Apollo is like Emacs and people are thinking all you need is Notepad.
Dan Warne (APC): One does wonder why Microsoft would bother with Silverlight when it is so late into the game.That's not the point. The point is a flash (flex) application can access data that *is* on the web, searchable, etc. by any kind of web client software. It's just the flash (flex) application will be easier to develop and more capable than the typical ajax application.
Mitchell Baker: But it is so critical, I mean we're doing the same thing and we're doing the same thing because Flash - yes it's proprietary so to us that's kind of a problem, but why does it really matter? Well it doesn't live - it is on the web, but not of the web, it's not searchable, it doesn't share all the features of the browser, you can't operate it, it lives in a little box.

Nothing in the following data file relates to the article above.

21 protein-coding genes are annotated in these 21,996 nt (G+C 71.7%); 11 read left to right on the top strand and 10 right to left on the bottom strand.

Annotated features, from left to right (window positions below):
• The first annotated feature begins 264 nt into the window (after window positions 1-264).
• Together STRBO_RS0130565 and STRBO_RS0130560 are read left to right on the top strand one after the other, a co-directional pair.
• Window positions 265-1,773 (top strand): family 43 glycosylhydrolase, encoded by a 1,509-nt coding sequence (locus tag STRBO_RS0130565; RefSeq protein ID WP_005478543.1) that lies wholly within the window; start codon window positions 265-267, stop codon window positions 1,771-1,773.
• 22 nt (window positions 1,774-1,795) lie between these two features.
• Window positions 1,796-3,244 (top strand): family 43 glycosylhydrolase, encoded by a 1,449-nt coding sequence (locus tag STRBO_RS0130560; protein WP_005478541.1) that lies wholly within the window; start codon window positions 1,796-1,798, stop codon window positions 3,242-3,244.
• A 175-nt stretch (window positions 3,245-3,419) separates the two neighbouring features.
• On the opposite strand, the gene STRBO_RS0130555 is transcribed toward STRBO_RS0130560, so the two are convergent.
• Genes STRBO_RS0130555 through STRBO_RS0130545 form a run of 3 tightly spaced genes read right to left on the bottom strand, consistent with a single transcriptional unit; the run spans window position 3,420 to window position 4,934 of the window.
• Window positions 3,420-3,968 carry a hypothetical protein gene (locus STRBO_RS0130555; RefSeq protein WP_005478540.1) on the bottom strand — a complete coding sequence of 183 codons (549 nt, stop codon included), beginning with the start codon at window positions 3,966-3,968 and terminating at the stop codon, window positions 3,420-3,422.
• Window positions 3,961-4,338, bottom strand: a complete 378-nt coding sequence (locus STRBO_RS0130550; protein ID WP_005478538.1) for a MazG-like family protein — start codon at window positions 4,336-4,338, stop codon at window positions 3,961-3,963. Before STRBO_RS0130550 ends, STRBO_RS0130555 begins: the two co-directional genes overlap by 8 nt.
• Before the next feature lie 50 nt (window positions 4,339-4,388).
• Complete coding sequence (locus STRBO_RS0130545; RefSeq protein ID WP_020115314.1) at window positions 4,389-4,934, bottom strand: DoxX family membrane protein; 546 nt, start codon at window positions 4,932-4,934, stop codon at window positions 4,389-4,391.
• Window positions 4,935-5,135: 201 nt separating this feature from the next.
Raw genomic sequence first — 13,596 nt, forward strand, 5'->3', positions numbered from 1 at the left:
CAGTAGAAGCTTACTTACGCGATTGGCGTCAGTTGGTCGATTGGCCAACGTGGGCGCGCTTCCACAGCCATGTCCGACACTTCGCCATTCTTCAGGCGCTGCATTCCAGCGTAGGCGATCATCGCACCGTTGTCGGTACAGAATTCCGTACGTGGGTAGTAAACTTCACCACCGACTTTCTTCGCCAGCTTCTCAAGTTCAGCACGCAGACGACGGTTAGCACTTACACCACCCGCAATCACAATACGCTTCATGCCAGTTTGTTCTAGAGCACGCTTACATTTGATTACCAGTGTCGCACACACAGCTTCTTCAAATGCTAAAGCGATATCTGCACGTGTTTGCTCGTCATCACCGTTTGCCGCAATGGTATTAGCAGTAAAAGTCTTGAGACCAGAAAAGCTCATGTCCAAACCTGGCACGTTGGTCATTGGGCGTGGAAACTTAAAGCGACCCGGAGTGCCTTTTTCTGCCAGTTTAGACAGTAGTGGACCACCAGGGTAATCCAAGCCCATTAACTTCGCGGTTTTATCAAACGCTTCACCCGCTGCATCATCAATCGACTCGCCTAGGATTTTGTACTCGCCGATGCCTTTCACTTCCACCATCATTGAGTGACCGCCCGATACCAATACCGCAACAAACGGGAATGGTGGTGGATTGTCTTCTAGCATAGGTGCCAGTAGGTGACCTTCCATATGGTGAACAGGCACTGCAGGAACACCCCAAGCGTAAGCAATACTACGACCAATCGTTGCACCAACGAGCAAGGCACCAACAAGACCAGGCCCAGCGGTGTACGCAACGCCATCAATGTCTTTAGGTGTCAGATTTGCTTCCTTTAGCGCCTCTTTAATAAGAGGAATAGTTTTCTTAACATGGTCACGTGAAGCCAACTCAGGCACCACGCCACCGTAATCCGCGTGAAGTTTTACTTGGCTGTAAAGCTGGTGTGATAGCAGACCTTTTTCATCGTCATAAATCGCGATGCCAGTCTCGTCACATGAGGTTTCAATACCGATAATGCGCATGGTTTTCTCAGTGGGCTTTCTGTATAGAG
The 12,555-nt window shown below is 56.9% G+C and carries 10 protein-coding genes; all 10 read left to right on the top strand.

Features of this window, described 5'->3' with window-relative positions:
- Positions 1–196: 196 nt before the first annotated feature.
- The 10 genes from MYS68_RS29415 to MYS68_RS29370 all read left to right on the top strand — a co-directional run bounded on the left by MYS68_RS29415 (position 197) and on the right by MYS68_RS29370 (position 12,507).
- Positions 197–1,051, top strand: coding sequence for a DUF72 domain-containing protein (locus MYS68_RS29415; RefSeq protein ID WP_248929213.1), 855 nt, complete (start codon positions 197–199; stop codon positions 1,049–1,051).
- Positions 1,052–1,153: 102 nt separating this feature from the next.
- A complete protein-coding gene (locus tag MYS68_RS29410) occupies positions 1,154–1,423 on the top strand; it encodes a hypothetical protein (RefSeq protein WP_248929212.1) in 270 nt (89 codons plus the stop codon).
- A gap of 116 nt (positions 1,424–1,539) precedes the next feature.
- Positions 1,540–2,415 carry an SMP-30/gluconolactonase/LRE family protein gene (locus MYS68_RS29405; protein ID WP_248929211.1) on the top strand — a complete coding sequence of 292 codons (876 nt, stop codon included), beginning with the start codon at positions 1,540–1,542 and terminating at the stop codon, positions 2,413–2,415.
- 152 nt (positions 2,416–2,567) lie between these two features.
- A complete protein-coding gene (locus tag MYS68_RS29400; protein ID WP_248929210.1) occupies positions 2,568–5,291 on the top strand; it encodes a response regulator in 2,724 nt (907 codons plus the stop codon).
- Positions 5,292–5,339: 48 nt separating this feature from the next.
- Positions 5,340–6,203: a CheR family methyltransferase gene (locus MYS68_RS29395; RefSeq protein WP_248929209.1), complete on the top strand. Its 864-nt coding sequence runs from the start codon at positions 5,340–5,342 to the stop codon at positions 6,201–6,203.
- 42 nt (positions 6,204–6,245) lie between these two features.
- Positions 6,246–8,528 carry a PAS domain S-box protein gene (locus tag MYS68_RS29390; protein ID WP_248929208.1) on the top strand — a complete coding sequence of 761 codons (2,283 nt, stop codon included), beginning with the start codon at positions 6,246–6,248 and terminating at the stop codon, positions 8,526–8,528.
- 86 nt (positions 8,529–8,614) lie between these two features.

I hope mozilla gets this before too long. The current state of the browser is, well, poor. Before too long, apollo will be a much better platform for writing browsers and other web-based systems than mozilla/xul.
I imagine there are probably efforts to move it out of the box, but to really integrate with the rest of the web, some of those capabilities ought to be in the web client, which is the browser. And so we continue to hope on that front, but also to develop graphics capabilities ourselves....I just don't think she *gets* it. Apollo is like Emacs and people are thinking all you need is Notepad. Apollo subsumes the browser. It is not some other thing.
(Aside: The swf file itself (actionscript byte code) is not searchable, etc. unless you choose to provide the source -- it has a "view source" capability, a co-worker showed me the other day. But that's not a good way to provide web resources unless the resource is a swf file you want to execute in a flash vm.)